WCAA is working towards the establishment of a democratic global parliament as the basis for an effective system of international law, while respecting the right of each nation to manage its own internal affairs within this framework.
Some of the possible paths to a global democratic parliament are illustrated on the website of the Democratic World Federalists in California. They include:
Liberty Tree’s approach to achieving social change is rooted in the long history of pro-democracy movements in the Americas, as well as the more recent anti-corporate, pro-democracy campaigns of the 1990s. For a discussion of the continuing importance of the movements and organizing of the 1990s, including the Democracy Teach-Ins and the Program on Corporations Law and Democracy, read two articles: Seattle Uprising Still a Force in World Events, 15 Years Later and The Democratic Turn of the Century: Learning from the U.S.
Celebrating 10 years of “building a democracy movement for the U.S.A.,” some of the U.S.A.’s leading activists and intellectuals launched 10,000 for Democracy, a campaign to enlist 10,000 people as Liberty Tree members in the cause of building, “an unstoppable movement for deep systemic democratic change.”
Over the weekend of September 19-21, the Global Climate Convergence (GCC) joined with System Change Not Climate Change (SCNCC) in bringing together over 3500 people for the Converge for Climate organizing conference “for People, Peace, and Planet Over Profit,” in New York City. On Sunday, the 21st, the two coalitions (GCC and SCNCC) formed a large system change bloc at the 300,000 strong People’s Climate March, the largest climate protest in world history.
In 2013, Liberty Tree launched an effort to nationalize the Wisconsin’s Wave’s divestment organizing against Wisconsin Manufacturers and Commerce. From May 18-23th, in a joint effort by Liberty Tree and Operation Green Jobs, unemployed workers and their supporters marched 150 miles from Philadelphia to the headquarters of the U.S. Chamber of Commerce in Washington D.C.. There, they launched the national Shut the Chamber! campaign, demanding that businesses and local chambers of commerce across the country cut off all ties with the national Chamber.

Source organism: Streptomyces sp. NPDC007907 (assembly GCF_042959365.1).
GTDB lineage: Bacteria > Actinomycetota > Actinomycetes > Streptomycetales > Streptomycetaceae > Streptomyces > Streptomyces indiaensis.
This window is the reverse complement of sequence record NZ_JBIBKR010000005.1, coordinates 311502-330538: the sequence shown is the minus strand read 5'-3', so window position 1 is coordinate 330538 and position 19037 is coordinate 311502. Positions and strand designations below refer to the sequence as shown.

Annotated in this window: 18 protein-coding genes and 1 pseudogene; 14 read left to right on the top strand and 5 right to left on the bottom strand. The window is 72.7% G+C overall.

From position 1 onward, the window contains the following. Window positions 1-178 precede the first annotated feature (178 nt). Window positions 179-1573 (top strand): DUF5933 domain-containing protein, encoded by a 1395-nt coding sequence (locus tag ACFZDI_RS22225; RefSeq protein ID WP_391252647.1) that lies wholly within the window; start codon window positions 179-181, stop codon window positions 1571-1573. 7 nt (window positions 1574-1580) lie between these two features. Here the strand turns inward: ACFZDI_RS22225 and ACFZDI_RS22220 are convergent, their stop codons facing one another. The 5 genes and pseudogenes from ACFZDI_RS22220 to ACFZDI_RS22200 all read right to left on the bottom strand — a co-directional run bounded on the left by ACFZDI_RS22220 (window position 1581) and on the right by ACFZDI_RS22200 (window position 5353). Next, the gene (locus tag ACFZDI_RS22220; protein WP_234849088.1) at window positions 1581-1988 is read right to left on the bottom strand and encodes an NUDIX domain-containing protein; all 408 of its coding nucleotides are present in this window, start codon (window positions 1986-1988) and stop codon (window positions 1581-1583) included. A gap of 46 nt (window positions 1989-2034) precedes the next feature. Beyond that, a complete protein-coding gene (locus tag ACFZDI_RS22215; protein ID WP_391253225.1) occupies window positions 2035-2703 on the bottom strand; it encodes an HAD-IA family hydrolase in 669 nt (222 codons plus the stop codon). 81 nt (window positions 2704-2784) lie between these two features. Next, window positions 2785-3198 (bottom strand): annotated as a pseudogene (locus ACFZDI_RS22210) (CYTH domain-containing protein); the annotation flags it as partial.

“On Valentine’s Day, February 14th 2011, eleven hundred students and teachers from the University of Wisconsin and Madison Area Technical College entered Wisconsin’s Capitol in protest of a proposed state budget and so-called ‘Budget Repair Bill.’ By the next evening, upwards of ten thousand people had joined the protest and begun occupying the Capitol Building.
On January 21, 2010, the U.S. Supreme Court released its decision in Citizens United v. FEC. That same day, MovetoAmend.org went live, and within two days nearly 30,000 people had signed the Motion to Amend the U.S. Constitution to make clear that corporations are not persons entitled to constitutional protection, that money is not speech, and also to protect the right to vote and have one’s vote counted and to establish that federal and state laws establish a floor and not a ceiling for human rights, civil rights, and environmental protections enacted by local governments.
2009 began with a national gathering of the Bring the Guard Home movement in Washington D.C. on January 21st, the day after President Obama’s first inauguration. In addition to a press conference at the National Press Club, activists held a strategy meeting at which they developed plans for mutual support of their state legislative campaign and also a national conference to be held later that year.
Liberty Tree’s major work in 2006 employed local democracy to develop a new program area, Democratizing Defense. Liberty Tree provided legal, media, and other key strategic support to organizers in Wisconsin, Illinois, Massachusetts, and California who wanted to bring the wars in Iraq and Afghanistan home by placing anti-war ballot measures on municipal, town, and county ballots.